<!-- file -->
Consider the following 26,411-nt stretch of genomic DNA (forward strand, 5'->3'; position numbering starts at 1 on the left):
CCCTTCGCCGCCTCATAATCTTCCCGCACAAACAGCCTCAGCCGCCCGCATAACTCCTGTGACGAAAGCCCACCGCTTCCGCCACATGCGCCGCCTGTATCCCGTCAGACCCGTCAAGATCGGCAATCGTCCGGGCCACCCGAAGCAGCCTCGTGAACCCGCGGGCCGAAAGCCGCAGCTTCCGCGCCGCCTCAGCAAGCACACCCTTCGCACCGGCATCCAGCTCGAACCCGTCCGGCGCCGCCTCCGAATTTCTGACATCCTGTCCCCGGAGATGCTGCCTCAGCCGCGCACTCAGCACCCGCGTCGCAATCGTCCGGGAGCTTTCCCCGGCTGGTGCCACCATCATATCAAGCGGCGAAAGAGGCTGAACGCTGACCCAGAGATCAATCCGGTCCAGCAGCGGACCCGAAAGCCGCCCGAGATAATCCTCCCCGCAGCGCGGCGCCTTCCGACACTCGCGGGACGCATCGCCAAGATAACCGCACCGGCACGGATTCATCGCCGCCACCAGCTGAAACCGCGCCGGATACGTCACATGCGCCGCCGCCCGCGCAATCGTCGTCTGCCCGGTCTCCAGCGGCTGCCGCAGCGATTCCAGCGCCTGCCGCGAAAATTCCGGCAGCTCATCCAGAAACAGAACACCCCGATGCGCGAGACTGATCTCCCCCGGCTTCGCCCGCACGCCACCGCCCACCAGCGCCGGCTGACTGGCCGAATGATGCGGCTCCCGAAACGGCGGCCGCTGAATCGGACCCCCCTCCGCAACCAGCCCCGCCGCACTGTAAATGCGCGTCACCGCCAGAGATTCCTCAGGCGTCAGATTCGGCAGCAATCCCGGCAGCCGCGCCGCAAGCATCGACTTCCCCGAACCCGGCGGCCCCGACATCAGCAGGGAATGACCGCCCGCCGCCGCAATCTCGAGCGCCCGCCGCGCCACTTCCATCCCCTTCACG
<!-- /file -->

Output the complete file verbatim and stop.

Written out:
Consider the following 26,411-nt stretch of genomic DNA (forward strand, 5'->3'; position numbering starts at 1 on the left):
CCCTTCGCCGCCTCATAATCTTCCCGCACAAACAGCCTCAGCCGCCCGCATAACTCCTGTGACGAAAGCCCACCGCTTCCGCCACATGCGCCGCCTGTATCCCGTCAGACCCGTCAAGATCGGCAATCGTCCGGGCCACCCGAAGCAGCCTCGTGAACCCGCGGGCCGAAAGCCGCAGCTTCCGCGCCGCCTCAGCAAGCACACCCTTCGCACCGGCATCCAGCTCGAACCCGTCCGGCGCCGCCTCCGAATTTCTGACATCCTGTCCCCGGAGATGCTGCCTCAGCCGCGCACTCAGCACCCGCGTCGCAATCGTCCGGGAGCTTTCCCCGGCTGGTGCCACCATCATATCAAGCGGCGAAAGAGGCTGAACGCTGACCCAGAGATCAATCCGGTCCAGCAGCGGACCCGAAAGCCGCCCGAGATAATCCTCCCCGCAGCGCGGCGCCTTCCGACACTCGCGGGACGCATCGCCAAGATAACCGCACCGGCACGGATTCATCGCCGCCACCAGCTGAAACCGCGCCGGATACGTCACATGCGCCGCCGCCCGCGCAATCGTCGTCTGCCCGGTCTCCAGCGGCTGCCGCAGCGATTCCAGCGCCTGCCGCGAAAATTCCGGCAGCTCATCCAGAAACAGAACACCCCGATGCGCGAGACTGATCTCCCCCGGCTTCGCCCGCACGCCACCGCCCACCAGCGCCGGCTGACTGGCCGAATGATGCGGCTCCCGAAACGGCGGCCGCTGAATCGGACCCCCCTCCGCAACCAGCCCCGCCGCACTGTAAATGCGCGTCACCGCCAGAGATTCCTCAGGCGTCAGATTCGGCAGCAATCCCGGCAGCCGCGCCGCAAGCATCGACTTCCCCGAACCCGGCGGCCCCGACATCAGCAGGGAATGACCGCCCGCCGCCGCAATCTCGAGCGCCCGCCGCGCCACTTCCATCCCCTTCACG